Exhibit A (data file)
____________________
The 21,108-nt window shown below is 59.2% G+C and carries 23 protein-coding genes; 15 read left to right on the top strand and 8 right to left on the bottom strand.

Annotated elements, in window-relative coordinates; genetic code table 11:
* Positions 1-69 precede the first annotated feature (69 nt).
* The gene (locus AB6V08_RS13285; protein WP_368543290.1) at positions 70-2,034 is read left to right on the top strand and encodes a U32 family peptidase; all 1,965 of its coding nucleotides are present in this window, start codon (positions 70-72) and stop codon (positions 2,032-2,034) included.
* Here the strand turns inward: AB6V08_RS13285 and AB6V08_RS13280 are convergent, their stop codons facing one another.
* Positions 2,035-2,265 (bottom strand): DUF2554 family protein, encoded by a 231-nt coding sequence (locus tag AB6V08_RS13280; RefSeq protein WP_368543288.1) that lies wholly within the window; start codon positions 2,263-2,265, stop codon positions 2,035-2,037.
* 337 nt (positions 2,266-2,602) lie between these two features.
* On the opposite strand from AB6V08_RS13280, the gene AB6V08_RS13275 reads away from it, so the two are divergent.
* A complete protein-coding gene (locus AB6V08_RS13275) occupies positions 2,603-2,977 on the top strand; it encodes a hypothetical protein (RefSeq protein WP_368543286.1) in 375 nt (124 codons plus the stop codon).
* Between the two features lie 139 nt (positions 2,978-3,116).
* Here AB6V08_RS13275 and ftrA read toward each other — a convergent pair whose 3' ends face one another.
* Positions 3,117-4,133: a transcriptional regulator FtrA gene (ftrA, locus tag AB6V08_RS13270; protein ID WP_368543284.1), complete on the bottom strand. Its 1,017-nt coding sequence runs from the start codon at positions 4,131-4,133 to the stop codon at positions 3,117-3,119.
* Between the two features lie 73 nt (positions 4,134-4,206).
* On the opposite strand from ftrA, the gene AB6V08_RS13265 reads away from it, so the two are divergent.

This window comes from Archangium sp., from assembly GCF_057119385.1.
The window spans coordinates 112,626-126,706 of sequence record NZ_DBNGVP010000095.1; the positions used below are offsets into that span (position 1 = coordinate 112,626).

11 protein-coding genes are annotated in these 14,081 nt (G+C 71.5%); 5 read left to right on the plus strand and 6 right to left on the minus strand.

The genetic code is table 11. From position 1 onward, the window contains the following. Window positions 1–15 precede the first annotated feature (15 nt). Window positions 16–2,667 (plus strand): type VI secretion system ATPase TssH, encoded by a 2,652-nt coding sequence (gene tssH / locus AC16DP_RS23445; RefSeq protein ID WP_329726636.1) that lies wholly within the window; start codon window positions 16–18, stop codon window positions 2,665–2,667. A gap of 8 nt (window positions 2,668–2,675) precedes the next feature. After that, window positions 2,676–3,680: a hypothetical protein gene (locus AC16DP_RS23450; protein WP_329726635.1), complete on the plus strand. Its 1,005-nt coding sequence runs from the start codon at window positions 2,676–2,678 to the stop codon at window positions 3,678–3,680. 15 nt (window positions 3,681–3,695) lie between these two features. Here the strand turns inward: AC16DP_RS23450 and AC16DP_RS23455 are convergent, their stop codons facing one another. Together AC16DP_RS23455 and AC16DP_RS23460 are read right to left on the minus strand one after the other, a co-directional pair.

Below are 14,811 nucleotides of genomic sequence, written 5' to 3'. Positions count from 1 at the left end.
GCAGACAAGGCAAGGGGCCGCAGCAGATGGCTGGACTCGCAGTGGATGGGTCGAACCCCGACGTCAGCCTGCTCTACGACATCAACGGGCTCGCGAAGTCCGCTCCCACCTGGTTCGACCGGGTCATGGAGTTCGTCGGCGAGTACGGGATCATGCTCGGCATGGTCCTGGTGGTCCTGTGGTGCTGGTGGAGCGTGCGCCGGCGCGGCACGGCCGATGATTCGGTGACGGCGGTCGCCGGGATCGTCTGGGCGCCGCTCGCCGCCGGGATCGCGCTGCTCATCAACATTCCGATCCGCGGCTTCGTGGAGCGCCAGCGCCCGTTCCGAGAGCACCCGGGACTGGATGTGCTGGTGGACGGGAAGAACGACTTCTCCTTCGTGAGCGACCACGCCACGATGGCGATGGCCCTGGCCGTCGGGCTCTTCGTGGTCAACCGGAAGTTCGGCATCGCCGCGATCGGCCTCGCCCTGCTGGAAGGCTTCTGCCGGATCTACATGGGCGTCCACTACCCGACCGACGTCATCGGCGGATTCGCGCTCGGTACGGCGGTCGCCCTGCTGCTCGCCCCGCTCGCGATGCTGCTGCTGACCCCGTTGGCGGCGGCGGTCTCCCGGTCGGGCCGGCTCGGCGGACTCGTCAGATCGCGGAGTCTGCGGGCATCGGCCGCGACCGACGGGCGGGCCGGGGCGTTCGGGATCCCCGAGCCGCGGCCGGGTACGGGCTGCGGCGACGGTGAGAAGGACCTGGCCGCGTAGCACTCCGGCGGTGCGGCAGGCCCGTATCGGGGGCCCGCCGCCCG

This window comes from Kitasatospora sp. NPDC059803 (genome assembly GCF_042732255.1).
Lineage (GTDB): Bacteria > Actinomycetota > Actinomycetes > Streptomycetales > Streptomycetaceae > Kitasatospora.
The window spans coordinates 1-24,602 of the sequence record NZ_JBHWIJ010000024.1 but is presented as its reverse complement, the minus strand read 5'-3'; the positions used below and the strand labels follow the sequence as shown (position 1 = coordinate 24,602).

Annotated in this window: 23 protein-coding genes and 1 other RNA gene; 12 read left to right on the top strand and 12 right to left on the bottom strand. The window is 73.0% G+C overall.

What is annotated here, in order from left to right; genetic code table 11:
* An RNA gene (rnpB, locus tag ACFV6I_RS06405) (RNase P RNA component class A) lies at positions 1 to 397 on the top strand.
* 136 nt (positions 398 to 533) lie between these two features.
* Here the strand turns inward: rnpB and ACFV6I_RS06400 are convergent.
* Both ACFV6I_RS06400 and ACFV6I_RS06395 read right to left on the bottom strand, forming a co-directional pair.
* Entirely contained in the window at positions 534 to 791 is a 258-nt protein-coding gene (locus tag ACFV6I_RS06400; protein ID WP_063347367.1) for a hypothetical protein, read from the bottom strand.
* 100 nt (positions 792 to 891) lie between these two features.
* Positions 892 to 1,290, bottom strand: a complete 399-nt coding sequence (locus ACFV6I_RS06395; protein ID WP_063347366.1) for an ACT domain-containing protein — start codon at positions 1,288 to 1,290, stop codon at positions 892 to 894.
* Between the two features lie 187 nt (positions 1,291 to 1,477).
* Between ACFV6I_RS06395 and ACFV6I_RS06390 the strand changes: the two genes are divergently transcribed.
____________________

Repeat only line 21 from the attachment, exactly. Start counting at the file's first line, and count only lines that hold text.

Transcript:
This window comes from Kitasatospora sp. NPDC059803 (genome assembly GCF_042732255.1).